Sawhorses are vital for work that cannot be easily done in a workshop or other workbench-equipped spot.
They’re also useful in many workshops.
If you want to make sawhorses for your shop, you can use commercially available metal brackets or build a very functional sawhorse such as this one that features a shelf for keeping tools close at hand and off the floor.
This version is stable, sturdy, and reasonably fast to make.
All measurements are for making a pair.
- 2″ x 6” x 8′ (top)
- two 1″ x 6″ x 10’ (legs)
- 1/2″ or 3/4″ A-C plywood, 24″ X 24” or 12” x 48″, scrap or leftovers
- two 1″ X 2″ x 10’ (stretchers)
- two 3/4″ x 13″ X 24″ plywood (shelves)
- No. 8 x 1-1/4″ flathead Phillips screws
- No. 10 x 1-1/2” flathead Phillips screws
- measuring tape
- clutched drill and driver bit
- circular saw
- dovetail or backsaw
- 1” wood chisel
- marking gauge
Make the Top
Start by cutting two 36” pieces from the two-by-six stack.
Lay out the tops, measuring in from each end 4” and 9-5/8″.
Square lines across tops at both points.
Turn on the edge and mark a nine-degree angle on each line.
Repeat at other ends of the top. Set marking gauge at 5/16” and scribe both sides of top between lines.
Repeat for the second top (we’re making a pair of sawhorses).
Make the Legs
Make cuts for legs with a dovetail or backsaw.
Be sure to hold the proper angle, making the cut from the 5/16″ depth on the top face to no depth at the bottom face.
Make relief cuts every 1/2″ along with the cut, and use a 1″ chisel to remove material and smooth the depression.
Cut four 5′ lengths of one-by-six.
Lay out a nine- degree angle 1/4” from the end of the leg.
Measure and mark 25-5/8” and lay out the second nine-degree angle.
Turn the leg on edge and lay out a 10-degree angle.
Repeat at another end of leg.
The lines intersect with lines from the top surface.
Use a hand saw to cut the compound angle.
The cut forms the bottom of one leg and the top of the next, with all legs cut the same way.
Screw hole placement will differ.
The cut is more easily made if you transfer the angle to a scrap block, and use the scrap block as a saw guide.
Attach the Legs to the Top
Screw four legs to each top piece, scribing a line 3/4” from the top of each leg.
Mark screw locations at l”, 3”, and 4-3/4” along that line, and, with each leg flush with the top, drill and attach with No. 10 X 1-1/2″ flathead Phillips screws.
Make the End Caps
Measure, cut, and attach four end caps.
The pieces start at 11-1/2″ wide X 11-1/4″ high, with a centerline marked at 5-3/4″.
Mark off to both sides of the centerline, 3-5/8” to each side and mark at the top.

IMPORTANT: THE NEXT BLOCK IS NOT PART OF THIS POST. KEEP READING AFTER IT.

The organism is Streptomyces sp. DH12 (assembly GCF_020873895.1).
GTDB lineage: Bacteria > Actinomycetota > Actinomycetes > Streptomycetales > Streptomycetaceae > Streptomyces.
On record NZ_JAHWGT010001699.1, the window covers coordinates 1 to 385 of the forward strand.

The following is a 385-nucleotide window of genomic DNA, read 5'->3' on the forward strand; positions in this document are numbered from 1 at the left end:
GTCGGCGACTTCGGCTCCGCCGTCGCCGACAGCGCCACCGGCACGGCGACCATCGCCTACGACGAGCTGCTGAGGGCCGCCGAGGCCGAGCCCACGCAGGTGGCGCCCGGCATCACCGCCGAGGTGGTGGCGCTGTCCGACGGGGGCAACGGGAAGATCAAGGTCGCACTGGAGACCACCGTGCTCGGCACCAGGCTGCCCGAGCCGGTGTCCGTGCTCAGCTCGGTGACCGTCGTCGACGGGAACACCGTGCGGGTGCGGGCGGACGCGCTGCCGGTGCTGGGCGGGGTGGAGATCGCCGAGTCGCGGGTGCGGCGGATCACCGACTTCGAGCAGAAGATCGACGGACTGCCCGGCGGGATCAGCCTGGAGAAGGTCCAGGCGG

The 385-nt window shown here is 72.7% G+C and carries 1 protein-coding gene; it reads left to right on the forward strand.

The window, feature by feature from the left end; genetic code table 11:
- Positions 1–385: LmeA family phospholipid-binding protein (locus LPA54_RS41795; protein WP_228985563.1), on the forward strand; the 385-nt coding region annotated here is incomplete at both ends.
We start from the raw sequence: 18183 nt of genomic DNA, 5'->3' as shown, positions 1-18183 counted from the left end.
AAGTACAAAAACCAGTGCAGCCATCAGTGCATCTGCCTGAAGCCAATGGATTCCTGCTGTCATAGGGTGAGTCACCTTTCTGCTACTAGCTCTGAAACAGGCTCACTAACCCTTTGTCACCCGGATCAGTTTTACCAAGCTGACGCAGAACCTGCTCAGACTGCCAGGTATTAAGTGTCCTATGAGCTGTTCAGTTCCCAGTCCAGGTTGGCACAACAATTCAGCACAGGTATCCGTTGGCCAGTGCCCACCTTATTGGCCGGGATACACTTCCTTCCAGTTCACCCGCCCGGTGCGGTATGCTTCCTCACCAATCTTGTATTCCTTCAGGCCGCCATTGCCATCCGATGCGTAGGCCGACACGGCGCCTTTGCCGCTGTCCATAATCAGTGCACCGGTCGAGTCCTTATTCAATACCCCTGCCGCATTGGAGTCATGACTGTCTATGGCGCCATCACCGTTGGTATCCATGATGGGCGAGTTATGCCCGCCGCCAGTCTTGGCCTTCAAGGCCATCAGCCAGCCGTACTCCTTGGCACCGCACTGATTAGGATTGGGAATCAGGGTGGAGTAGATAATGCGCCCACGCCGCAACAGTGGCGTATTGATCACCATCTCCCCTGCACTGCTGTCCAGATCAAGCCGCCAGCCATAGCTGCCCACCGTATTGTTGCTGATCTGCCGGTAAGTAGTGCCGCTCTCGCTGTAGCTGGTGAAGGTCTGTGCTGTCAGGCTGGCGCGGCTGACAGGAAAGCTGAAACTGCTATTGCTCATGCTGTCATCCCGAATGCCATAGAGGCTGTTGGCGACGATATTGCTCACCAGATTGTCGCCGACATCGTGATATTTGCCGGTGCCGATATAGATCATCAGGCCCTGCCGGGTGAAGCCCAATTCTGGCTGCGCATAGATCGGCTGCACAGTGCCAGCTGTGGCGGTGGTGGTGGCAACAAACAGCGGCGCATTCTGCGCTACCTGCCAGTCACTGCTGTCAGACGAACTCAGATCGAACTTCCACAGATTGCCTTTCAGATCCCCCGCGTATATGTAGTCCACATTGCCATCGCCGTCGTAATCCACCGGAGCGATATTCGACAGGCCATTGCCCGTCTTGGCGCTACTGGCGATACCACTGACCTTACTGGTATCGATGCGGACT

Draw a line from the bottom edge to the top mark on each side and cut.
This gives the angle.
The finished piece is 7-1/4” across the top, and serves as a pattern for the three other end caps you need.
Attach the End Caps
Screw in place with No. 8 screws, in drilled holes.
The top two screws go in first, after which the legs are spread so they’re flush with the end cap.
The bottom screws go in then, and the center four screws go in last.
Make the Cleats
Cut four pieces of one-by-two to 36” lengths.
Mark each end at 12-degrees on both sides. Y
ou can now clamp in a vise and plane to the angle, or you can set a table saw and rip to the angle.
Little enough material needs to be removed to make hand planing simple.
Attach the Cleats
Fit each piece by placing against the side of the sawhorse, with bevel in the right direction.
Scribe angle on ends, and cut to fit.
Mark 1/2″ from the top and 1/2” up from the bottom.
Mark screw hole locations at 2-3/4″ in on top line, and 1-1/4″ and 4-1/2” on the bottom line.
Drill and screw in place with No- 8 x 1-1/4″ flathead Phillips screws.
Make and Attach Shelves
Cut two 12-1/2” X 20-1/4″ pieces of 1/2″ plywood.
Drill three screw holes, for No. 8 screws, along the side edges of each piece, one 1″ from each end, and one at 10-1/4’.
Attach with No. 8 X 1-1/4” flathead Phillips screws.
Bevel edges with a plane to match the cleat angle.
Make and Attach Support Braces
From one-by-two or one-by-three, cut four 13″ long leg braces.
Mark the center point along one edge (6-1/2”).
Along the same edge, measure and mark 6-1/8” from the center in both directions.
Cut both ends off, cutting between the 6-1/8” and 6-1/2” marks.
The result measures 13″ along the top edge and 12-1/4″ along the bottom end.
Hold the 13″ edge up against the inside of legs on one end.
Drill twice on each end for No. 8 X 1-1/4″ flathead Phillips screws.
Screw those in, sand off any rough edges, and your sawhorses are ready for use.